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Set in 1950s Louisiana, Mandy Mikulencak's beautifully written and emotionally moving novel evokes both
The Help and
Dead Man Walking with the story of an unforgettable woman whose quest to provide meals for death row prisoners leads her into the secrets of her own past.
Many children have grown up in the shadow of Louisiana's Greenmount State Penitentiary. Most of them--sons and daughters of corrections officers and staff--left the place as soon as they could. Yet Ginny Polk chose to come back to work as a prison cook. She knows the harsh reality of life within those walls--the cries of men being beaten, the lines of shuffling inmates chained together. Yet she has never seen them as monsters, not even the ones sentenced to execution. That's why, among her duties, Ginny has taken on a special responsibility: preparing their last meals.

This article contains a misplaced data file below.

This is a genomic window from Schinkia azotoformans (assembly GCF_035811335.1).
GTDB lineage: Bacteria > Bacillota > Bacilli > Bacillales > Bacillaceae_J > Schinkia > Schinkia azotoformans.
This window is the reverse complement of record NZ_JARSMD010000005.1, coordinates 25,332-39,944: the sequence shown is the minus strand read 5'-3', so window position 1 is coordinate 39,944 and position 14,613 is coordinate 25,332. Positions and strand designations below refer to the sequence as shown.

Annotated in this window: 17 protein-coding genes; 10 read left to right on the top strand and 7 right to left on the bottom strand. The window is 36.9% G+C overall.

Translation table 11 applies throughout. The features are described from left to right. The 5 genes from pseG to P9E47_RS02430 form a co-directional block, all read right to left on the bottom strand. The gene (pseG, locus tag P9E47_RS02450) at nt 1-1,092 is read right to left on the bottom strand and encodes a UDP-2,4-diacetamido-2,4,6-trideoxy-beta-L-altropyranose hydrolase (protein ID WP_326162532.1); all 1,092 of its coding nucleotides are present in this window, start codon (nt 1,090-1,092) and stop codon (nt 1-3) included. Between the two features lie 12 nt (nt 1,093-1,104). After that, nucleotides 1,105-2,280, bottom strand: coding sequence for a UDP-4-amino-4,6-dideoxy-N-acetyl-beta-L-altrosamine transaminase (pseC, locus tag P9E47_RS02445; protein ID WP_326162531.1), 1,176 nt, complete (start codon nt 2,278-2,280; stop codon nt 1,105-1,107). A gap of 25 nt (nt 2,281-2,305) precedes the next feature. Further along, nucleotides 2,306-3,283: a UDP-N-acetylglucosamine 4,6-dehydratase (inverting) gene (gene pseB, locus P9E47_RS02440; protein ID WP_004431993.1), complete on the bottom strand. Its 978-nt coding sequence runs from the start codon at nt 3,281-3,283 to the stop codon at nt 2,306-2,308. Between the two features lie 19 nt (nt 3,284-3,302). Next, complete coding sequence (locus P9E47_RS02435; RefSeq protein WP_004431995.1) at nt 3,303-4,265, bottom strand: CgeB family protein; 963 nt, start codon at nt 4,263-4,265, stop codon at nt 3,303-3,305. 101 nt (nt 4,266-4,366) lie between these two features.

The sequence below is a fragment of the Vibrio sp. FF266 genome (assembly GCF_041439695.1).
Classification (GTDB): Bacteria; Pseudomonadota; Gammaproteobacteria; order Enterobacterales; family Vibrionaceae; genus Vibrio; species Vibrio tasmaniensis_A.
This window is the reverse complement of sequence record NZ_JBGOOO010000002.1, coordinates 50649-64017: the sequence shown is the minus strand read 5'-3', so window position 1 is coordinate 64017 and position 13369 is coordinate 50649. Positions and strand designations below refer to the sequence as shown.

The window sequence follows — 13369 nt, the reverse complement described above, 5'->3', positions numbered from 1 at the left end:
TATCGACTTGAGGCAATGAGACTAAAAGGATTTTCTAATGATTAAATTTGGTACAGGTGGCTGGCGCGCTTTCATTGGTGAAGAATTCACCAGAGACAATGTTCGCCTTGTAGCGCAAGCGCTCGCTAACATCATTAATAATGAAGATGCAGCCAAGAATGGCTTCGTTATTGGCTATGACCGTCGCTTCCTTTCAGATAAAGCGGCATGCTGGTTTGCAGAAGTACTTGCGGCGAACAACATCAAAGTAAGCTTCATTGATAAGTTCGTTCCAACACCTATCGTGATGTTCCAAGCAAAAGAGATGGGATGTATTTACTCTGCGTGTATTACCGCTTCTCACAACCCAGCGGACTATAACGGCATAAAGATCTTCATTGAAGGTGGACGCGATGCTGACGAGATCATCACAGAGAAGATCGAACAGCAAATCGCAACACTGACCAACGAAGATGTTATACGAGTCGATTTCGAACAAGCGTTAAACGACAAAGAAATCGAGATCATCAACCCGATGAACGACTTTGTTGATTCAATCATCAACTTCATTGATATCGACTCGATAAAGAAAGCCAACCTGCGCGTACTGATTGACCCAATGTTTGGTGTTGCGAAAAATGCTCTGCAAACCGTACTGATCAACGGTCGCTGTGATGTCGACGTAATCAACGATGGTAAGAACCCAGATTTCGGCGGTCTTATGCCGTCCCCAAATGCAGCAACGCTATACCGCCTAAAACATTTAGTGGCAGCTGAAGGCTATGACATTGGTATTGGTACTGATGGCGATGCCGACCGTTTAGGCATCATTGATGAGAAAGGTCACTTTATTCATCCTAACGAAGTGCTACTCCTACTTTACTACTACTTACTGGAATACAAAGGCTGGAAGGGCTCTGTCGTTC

Pot roast or red beans and rice, coconut cake with seven-minute frosting or pork neck stew . . . whatever the men ask for Ginny prepares, even meeting with their heartbroken relatives to get each recipe just right. It's her way of honoring their humanity, showing some compassion in their final hours. The prison board frowns upon the ritual, as does Roscoe Simms, Greenmount's Warden. Her daddy's best friend before he was murdered, Roscoe has always watched out for Ginny, and their friendship has evolved into something deep and unexpected. But when Ginny stumbles upon information about the man executed for killing her father, it leads to a series of dark and painful revelations.
Truth, justice, mercy--none of these are as simple as Ginny once believed. And the most shocking crimes may not be the ones committed out of anger or greed, but the sacrifices we make for love.